The 2020 Singaporean General Election (#GE2020) happens in a week’s time.
Following the announcement of the election date, Singaporeans have come to Twitter to discuss political issues, the topics and the candidates that matter to them. Many are using hashtags such as #GE2020 and #SingaporeVotes to share their perspectives on political parties’ manifestos as well as the candidates who will be running in the #GE2020.
Fostering civic participation with the Singapore Election Emoji
Twitter launched a customised emoji to support awareness and conversations happening around the Singapore election on Friday July 10th 2020. The election emoji depicts a voting box with a ballot slip, and incorporates Singapore’s national flag and colours. You can Tweet with these hashtags to activate this special edition emoji:
Getting up to speed on key election issues and topics
An increasing number of Singaporeans are coming to Twitter and Tweeting more about politics. Many Singaporeans are following political parties, candidates and experts, and joining the election conversations to share their perspectives.
We’ve also seen conversations around the unique political histories of the Group Representation Constituencies (GRCs) and threads with must-know facts about the Singapore Parliament and election processes.
On Twitter, everything from news of political party mainstays passing the reins, to exciting new updates from the election’s fresh and young faces, has broken here first.
Civic and civil society is also coming to life with unique conversations during the election. Nonprofit organisations in Singapore have come to Twitter to raise awareness about some of the social issues within the community. Gender-equality advocacy group, the Association of Women for Action and Research (@awarenews), put out a series of 6 polls to test people’s knowledge of, and share information about, gender equality issues in Singapore. AWARE is also asking people to pledge to urge Singaporean politicians and policy makers to look into these issues, including closing the gender wage gap and increasing attention and redress to reduce violence against women in Singapore.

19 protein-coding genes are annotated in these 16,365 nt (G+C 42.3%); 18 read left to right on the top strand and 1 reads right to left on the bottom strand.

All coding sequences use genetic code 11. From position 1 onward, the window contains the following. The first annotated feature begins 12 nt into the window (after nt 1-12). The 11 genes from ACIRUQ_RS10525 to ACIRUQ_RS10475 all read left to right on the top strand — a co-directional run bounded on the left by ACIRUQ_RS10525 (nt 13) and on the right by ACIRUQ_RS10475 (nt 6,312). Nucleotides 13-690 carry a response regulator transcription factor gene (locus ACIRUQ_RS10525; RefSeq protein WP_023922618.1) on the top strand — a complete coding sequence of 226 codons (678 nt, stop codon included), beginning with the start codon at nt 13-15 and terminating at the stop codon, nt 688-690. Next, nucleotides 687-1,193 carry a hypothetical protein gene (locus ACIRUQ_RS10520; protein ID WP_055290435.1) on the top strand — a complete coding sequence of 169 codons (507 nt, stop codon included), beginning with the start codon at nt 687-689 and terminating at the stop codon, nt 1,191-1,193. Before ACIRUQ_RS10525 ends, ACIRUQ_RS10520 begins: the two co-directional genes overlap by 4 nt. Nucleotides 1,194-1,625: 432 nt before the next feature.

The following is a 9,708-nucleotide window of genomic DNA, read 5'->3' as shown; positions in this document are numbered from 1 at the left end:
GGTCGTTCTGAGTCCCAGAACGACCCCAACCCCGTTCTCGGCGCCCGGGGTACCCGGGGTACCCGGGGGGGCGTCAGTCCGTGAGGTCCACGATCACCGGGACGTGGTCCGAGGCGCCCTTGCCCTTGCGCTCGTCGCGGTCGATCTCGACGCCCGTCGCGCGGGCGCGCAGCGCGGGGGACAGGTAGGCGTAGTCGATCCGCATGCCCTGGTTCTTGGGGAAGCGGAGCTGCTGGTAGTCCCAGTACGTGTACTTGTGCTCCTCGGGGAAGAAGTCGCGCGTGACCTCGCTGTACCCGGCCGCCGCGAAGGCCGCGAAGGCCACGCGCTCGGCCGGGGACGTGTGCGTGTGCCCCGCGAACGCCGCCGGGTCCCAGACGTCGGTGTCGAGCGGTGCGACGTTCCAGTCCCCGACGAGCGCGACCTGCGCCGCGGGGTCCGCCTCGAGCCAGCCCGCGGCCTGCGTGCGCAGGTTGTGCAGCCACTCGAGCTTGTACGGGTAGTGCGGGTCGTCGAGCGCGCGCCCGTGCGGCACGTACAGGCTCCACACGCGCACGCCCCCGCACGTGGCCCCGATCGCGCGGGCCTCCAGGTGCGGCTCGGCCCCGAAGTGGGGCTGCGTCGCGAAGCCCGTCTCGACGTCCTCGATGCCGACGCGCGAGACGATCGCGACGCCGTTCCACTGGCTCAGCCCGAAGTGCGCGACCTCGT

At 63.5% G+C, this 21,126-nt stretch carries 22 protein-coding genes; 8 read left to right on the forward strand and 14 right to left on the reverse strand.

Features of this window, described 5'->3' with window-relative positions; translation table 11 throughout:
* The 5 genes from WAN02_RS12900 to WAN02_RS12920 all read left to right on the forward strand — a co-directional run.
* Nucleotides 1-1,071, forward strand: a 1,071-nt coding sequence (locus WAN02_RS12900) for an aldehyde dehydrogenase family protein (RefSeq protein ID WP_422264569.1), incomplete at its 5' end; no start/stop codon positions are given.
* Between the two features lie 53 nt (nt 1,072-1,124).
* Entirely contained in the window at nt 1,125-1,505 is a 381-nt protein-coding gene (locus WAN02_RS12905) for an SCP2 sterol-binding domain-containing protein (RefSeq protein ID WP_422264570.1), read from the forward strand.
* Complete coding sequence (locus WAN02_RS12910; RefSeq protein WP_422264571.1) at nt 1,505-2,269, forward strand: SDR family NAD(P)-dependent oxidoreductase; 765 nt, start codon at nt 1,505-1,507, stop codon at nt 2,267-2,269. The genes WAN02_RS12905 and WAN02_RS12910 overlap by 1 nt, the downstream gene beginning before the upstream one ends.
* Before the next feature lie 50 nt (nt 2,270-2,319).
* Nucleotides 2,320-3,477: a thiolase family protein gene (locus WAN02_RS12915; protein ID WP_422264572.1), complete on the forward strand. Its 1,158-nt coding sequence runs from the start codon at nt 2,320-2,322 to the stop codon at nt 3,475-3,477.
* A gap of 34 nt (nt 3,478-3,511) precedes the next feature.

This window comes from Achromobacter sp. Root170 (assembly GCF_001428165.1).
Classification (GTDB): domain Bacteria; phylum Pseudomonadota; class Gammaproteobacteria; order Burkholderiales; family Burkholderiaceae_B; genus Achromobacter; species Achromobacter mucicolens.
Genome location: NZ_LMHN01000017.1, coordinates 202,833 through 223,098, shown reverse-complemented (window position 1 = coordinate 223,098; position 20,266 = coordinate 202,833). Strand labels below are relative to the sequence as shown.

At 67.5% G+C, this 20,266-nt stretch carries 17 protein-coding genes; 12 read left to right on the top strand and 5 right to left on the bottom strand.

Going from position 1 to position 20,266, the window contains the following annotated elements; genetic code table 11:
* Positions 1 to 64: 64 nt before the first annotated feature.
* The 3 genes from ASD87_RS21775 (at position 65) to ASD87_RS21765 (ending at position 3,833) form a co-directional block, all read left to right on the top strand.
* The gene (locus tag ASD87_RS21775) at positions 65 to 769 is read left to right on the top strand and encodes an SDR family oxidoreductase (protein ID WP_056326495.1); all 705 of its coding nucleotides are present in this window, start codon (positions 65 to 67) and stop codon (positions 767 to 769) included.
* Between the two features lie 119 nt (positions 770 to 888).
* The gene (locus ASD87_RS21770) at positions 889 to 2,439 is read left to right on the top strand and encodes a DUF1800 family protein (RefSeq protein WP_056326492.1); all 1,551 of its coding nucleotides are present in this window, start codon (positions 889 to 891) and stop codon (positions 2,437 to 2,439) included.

The Singapore Climate Rally (@sgclimaterally) has also called for people on Twitter to take a closer look at political parties’ individual approaches to combating environmental issues. The youth-led movement pushing for climate justice released a climate scorecard ranking parties’ manifestos to see how they are tackling the climate crisis. SGCR has also used Twitter to call on people to join the Neighbourhood Greenwatch, which allows voters of the same constituency to push their political candidates to take on climate commitments.
Everyone loves a #BlastfromthePast with some fun
Every election cycle needs moments of levity, too. Whether it’s enjoying highlights from elections past, or creating fun new games for everyone following #GE2020 to play, people are sharing it all on Twitter.
#GE2020 and the list you can’t miss
Last but not the least, check out a special list curated by @TwitterSG featuring political parties, candidates, commentators, researchers, NGO partners and media observing the Singapore General Election:
Follow @TwitterSG for the best of Singapore #GE2020 and all the latest updates throughout the election campaign period on Twitter.